This Week’s Message: Bullish Technical Setup, But….

I can make my main point this week by going heavy on visuals, light on verbs.

For starters, let’s scroll through some technical indicators we’ve been tracking for years.

Here’s a 30-year chart of the S&P 500 Index (white), its 50-day moving average in green (pretty much hugging the white line), 200-day moving average in blue, recessions shaded red, notice the circles: 

Monthly Bollinger Bands:

Weekly Moving Averages With Select PWA Macro Index Scores:

Momentum Indicators:

In the above 4 screens I circled the previous setups over the past 30 years that looked most similar to today’s (far right). Note how each of those earlier setups occurred in the early stages of multi-year bull markets. 

So, easily, we could simply leave it there, forget about hedging against anything major to the downside, and just back up the truck and load er up with stocks. In fact there’s no dearth of Wall Street pros who are presently recommending just that. 

But of course Wall Street, being in the business of underwriting all manner of capital raising among corporate America, will do well if it can keep folks a buying!

And while we love extended bull markets as much as anybody, our job is not (never) to play cheerleader to stocks. Our job is to assess what’s really happening on, and underneath, the field and play the game according to what our assessment says about risk/reward.

Let’s now go to the next level on those circled areas and see if indeed the present setup is all that many on Wall Street might have us believe.

Valuations: How attractively priced were stocks back when the above setups looked most like today’s, versus today’s?

Price to Earnings Ratio:

Uh oh! Uh no… Stocks relative to earnings are not only not cheap like they were at those past points, they’re 1999-expensive.

Price to Sales Ratio:

Worse yet! From a price to sales standpoint stocks are nearly off-the-chart expensive.

The “Buffett Indicator” (total market cap to GDP):

That’s all-time-high expensive for Warren Buffett’s favorite valuation metric. But note from the text leading into the chart:

“These are historical, all-time highs. However, with interest rates at historic lows, there is reason to suspect that “this time is different” may hold true.”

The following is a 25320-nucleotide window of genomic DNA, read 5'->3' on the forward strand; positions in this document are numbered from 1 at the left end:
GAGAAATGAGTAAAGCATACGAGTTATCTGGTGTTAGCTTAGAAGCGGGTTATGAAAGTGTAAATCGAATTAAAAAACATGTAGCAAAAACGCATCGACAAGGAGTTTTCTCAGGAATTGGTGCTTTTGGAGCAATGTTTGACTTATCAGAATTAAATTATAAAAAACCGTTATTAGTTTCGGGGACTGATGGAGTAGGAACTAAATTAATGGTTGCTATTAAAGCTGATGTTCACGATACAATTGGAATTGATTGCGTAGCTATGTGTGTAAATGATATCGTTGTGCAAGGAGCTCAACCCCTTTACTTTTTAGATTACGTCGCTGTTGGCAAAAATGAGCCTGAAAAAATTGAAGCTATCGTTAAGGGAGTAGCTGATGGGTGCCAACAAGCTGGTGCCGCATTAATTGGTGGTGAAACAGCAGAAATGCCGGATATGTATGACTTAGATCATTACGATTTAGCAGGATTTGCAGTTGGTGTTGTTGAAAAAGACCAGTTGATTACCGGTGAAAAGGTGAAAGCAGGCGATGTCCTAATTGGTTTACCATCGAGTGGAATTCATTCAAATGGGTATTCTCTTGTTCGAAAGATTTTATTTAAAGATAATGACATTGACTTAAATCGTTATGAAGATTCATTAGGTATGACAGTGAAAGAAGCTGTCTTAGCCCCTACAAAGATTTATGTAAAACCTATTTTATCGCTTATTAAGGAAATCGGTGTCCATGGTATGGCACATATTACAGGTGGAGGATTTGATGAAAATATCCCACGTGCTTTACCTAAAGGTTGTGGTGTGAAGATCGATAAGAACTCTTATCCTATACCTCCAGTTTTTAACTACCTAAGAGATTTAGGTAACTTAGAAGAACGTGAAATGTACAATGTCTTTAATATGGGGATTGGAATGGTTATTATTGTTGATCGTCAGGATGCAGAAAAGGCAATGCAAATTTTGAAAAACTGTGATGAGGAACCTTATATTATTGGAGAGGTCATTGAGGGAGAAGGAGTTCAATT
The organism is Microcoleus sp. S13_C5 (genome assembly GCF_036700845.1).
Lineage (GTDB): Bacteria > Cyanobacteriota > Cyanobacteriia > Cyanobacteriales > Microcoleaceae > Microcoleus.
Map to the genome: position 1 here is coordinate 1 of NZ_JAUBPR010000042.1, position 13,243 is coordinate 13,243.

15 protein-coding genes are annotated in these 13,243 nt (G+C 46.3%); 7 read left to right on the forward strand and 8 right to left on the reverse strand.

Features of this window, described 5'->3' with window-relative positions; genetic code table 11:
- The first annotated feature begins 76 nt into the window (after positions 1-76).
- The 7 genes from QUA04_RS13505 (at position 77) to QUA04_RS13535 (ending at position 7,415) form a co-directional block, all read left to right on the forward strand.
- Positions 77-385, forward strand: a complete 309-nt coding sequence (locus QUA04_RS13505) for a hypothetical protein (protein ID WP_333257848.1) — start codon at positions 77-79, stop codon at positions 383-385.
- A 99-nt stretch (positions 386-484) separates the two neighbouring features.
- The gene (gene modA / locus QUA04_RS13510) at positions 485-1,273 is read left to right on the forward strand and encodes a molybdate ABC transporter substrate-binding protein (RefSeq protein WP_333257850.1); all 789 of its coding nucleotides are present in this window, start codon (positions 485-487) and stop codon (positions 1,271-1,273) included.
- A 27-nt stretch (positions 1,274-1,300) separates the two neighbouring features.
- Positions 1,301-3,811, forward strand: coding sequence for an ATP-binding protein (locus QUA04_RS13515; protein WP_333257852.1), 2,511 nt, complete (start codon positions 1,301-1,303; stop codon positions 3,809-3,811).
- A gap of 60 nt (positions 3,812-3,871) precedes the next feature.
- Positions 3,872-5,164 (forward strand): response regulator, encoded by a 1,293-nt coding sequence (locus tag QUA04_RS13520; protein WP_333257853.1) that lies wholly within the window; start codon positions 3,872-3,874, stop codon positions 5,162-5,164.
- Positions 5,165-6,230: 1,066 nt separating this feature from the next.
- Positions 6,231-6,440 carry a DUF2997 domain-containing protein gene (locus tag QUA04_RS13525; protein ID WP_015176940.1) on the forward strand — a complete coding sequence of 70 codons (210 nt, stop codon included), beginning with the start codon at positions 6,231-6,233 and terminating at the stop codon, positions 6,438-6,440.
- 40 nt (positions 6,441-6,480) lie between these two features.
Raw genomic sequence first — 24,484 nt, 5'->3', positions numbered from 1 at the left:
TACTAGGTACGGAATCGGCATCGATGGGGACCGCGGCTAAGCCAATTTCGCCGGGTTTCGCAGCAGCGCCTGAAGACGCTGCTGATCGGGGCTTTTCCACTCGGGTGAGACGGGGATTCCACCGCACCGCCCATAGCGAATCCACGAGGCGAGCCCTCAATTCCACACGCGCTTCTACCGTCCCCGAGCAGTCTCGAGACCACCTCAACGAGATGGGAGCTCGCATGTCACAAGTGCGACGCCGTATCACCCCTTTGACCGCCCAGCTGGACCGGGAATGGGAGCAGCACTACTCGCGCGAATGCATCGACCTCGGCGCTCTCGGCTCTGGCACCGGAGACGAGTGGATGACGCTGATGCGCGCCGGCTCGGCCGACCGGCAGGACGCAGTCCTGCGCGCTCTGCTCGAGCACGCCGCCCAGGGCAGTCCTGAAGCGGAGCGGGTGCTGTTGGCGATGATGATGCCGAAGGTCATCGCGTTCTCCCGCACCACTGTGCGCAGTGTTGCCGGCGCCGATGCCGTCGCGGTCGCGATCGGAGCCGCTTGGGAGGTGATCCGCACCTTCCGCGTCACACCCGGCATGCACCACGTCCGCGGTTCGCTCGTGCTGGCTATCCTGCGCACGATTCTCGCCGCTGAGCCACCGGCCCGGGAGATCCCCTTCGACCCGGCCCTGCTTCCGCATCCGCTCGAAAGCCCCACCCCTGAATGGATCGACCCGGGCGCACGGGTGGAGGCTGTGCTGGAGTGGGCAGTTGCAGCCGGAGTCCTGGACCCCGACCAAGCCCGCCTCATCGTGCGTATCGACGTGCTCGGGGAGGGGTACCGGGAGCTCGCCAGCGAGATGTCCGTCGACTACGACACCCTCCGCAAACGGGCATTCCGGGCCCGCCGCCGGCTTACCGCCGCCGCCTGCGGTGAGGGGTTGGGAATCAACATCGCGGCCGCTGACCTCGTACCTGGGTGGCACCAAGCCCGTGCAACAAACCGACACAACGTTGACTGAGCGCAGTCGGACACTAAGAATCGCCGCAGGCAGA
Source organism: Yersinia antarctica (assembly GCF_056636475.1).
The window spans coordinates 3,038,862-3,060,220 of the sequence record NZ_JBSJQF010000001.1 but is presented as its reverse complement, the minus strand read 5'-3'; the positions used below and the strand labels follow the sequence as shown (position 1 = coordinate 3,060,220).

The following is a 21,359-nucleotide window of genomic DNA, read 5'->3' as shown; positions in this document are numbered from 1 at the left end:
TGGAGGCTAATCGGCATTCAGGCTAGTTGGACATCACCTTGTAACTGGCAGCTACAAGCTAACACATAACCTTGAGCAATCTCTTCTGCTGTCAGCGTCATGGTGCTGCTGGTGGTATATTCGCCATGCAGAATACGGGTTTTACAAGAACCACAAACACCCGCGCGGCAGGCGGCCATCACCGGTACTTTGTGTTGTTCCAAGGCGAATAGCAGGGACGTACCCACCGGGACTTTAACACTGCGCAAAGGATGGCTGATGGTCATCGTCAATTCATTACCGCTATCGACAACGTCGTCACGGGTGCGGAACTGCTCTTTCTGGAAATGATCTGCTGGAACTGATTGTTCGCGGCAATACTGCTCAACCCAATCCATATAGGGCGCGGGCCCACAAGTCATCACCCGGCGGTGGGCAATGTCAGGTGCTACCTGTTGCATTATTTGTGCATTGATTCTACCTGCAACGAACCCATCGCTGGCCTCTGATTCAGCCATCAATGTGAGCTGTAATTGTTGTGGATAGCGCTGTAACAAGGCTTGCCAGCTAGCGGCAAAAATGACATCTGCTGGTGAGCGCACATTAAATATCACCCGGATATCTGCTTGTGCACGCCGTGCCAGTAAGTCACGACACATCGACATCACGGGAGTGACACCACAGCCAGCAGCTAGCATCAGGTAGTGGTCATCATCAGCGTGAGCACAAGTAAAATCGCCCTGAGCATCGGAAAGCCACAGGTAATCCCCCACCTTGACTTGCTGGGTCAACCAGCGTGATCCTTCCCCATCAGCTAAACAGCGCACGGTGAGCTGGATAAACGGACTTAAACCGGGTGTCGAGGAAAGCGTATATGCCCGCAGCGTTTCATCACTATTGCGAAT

And I get that — that stocks can indeed trade at historically-high valuations when interest rates are at historic lows. 

So let’s take a look at interest rates (2-year treasury note yield), with the circles:

Now that’s one where a Wall Street permabull could counter my concerns: 

Rates (with stocks) rose immediately from that 2004 setup all the way to the 2007 peak. And while they dropped a bit further following the 2009 setup, they (along with stocks) ultimately settled into an extended up trend all the way through the end of 2018. 

So, clearly, while rates arguably have very little downside potential from here, recent history says they can trend higher without killing this bull market!

Well, actually no, they really can’t. Not when, again, we consider valuations. 

Per the source of that “Buffett Indicator” chart, it’s historically-low interest rates that make such crazy high valuations possible. 

Hence one of the main elements of our current structural inflation thesis (from our May 13 post):

“The Fed’s fear of bursting present asset and debt bubbles were it to implement traditional inflation-fighting measures — thus willing to fall notably behind the inflation curve well into the foreseeable future. In fact, I personally place better than 50/50 odds that if indeed a long-term trend of rising inflation emerges, that the Fed will revert to yield curve control (buying up the price (down the yield) of longer-term treasuries) to control lending rates that, were they allowed to rise, would themselves produce a headwind to rising inflation.”

Bottom line: While, indeed, much of our technical analysis says stocks are okay here, we’re cognizant of the fact that valuations and the interest rate/inflation setup suggest otherwise. 

And, make no mistake, $10 trillion dollars (so far) worth of global central bank printing (the lion’s share from the U.S.) explains this historic anomaly. Hence our present lean toward assets that do well in an extended weak-dollar environment.

Thanks for reading!




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